That time I was published in National Geographic Magazine.

I was in the shower when I got the call. On February 23rd, 2006, a senior editor from National Geographic Magazine left a voicemail informing me that my photo was going to be in the magazine. A few days earlier, I had submitted the photo for their first “Your Shot” photography theme – ”Where I Live.” And I had been selected as a winner. I would be published in the June 2006 issue of the magazine, as well as online. Holy crap. The photo she was talking about was from a walk along the road leading to my mom’s house. It was a black and white image I shot with a point-and-shoot digital camera. And it starred my brother’s cat, Oreo.     When I took that photo, I was just living my life. Walking in nature, taking photos of things I found beautiful. Spending time with animals I loved. Just being present in moments. I was in a time of my life where I wasn’t quite sure what I wanted to do with myself. Actually, I knew I wanted to be an artist – a photographer, specifically. But I didn’t believe it was something I could do for a living unless I went into journalism or worked for some big magazine. I had no idea what was possible. This moment – my art being published – was the catalyst for me making the decision to go after what I loved. It took about a year, but I eventually made my way to photography school (The Rocky Mountain School of Photography) where I learned what it was going to take to do the thing I wanted – be a professional photographer. And of course, it took even more years of overcoming doubts, fears, and other obstacles life likes to hand over, for me to get to where I am today. But I’m here doing what I love – making art and telling stories of animals.     In my conversation with the senior editor from National Geographic Magazine, I learned that one of the editors at the magazine had recently lost their cat. A cat that looked a lot like Oreo. I didn’t understand what that meant at first. In fact, for years I felt badly about it. As if my photo was only chosen because it reminded someone of their cat. I didn’t yet understand that that is more powerful than any other reason to create art. I don’t create for awards or to be published or even just for money. I create art to feel. And to move others to feel something too. I took that photo because it was a moment that mattered to me. And I shared it with others because the story in the image moved me. I felt something beyond just seeing a cat in a photo. I felt home.         Marika Moffitt is an artist and storyteller focused on expressing the spirit of dogs through photography. As the owner of SoulDog Creative in Seattle, Washington, Marika helps clients throughout the Pacific Northwest to honor their journeys with their Soul Dogs with one-of-a-kind artwork. Full of life and movement, Marika’s photographs touch deep within the heart of what it means to live the journey with the dogs we love.   To commission artwork of your dog, cat, or horse, book a consultation with Marika to begin your journey.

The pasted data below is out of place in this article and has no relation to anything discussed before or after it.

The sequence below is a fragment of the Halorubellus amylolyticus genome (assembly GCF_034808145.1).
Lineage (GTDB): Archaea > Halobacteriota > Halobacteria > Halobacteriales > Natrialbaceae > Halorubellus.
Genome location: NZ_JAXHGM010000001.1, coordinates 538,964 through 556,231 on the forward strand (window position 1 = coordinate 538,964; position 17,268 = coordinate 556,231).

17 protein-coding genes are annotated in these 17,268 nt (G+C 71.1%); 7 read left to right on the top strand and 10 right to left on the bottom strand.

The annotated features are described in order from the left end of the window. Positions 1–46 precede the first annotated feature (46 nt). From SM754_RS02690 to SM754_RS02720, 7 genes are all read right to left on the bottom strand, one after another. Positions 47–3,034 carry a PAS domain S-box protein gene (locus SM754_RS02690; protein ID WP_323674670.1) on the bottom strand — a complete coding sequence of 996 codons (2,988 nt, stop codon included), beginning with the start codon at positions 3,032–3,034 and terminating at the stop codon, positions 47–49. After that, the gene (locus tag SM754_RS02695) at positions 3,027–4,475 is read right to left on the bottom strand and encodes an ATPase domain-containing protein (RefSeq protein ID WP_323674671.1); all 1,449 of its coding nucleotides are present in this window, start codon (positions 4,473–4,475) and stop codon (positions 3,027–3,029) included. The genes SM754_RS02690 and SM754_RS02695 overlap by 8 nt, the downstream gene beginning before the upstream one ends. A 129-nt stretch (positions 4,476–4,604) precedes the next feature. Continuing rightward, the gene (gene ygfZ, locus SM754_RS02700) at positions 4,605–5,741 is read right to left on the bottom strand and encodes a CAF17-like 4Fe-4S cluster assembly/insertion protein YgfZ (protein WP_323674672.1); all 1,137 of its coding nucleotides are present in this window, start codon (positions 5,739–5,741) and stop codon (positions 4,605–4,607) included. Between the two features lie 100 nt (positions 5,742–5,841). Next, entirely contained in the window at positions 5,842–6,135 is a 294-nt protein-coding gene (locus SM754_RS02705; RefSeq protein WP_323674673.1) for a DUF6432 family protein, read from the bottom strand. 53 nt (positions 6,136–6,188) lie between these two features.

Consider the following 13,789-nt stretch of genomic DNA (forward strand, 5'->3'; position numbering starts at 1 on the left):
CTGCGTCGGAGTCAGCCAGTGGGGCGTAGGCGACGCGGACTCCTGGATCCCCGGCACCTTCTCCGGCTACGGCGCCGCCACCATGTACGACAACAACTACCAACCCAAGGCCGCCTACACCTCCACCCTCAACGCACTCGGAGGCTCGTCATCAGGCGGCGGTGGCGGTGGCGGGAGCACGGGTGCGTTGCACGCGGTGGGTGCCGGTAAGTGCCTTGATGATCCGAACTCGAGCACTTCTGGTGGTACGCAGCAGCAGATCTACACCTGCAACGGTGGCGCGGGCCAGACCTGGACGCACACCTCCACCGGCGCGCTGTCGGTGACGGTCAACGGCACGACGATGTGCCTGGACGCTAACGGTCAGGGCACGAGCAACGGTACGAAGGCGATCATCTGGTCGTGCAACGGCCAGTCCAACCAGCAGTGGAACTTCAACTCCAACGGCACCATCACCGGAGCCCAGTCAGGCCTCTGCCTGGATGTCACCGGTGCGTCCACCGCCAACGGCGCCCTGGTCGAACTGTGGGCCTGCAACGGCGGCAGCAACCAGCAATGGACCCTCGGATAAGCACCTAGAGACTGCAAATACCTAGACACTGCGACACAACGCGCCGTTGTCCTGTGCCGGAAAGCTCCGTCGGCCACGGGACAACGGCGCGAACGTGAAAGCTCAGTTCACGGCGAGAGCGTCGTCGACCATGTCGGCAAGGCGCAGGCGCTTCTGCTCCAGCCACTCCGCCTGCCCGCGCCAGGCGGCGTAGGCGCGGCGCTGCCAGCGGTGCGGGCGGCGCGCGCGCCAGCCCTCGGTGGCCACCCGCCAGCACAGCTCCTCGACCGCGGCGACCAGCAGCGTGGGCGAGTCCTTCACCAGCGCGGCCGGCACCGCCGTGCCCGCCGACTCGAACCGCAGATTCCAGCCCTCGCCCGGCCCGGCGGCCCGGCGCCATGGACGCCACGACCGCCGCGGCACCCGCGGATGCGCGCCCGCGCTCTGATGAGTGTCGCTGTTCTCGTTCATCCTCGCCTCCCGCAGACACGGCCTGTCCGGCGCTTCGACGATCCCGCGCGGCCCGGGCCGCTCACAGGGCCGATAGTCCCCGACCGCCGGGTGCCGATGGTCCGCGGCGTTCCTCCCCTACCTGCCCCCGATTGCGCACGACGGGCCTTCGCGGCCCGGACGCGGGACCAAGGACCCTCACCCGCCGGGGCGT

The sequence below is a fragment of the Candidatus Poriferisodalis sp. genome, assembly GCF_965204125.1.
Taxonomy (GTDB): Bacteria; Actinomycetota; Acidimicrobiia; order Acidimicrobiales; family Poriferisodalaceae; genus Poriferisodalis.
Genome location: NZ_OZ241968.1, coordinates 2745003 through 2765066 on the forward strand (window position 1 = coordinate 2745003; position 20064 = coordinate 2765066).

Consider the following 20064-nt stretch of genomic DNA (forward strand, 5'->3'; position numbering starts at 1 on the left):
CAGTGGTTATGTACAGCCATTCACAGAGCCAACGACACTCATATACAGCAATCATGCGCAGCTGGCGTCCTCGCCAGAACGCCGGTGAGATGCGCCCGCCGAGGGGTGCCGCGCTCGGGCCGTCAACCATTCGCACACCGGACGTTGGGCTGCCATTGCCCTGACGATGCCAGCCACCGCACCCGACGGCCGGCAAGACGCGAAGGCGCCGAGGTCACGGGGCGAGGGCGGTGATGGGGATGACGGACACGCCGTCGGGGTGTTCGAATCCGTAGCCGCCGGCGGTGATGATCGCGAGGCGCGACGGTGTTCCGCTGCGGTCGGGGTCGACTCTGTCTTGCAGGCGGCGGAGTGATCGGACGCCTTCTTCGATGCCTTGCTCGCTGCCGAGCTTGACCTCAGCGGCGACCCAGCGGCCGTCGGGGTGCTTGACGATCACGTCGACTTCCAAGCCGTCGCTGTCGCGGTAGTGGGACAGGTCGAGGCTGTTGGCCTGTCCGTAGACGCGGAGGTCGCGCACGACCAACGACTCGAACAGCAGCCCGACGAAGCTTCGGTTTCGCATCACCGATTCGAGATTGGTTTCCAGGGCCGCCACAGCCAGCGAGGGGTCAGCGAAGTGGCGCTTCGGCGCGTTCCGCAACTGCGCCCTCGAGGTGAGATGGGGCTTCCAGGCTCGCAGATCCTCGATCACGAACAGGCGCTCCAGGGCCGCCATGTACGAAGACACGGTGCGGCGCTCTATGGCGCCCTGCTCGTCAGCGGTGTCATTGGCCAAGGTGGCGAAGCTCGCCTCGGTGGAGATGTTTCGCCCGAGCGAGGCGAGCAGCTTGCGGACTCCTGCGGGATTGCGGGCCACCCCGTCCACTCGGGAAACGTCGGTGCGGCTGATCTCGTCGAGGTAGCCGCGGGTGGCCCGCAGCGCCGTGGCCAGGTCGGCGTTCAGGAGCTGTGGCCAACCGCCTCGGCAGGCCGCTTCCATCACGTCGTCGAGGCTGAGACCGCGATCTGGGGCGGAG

Your yard does not have to be pretty to be beautiful. Seattle Pet Photography by Marika Moffitt.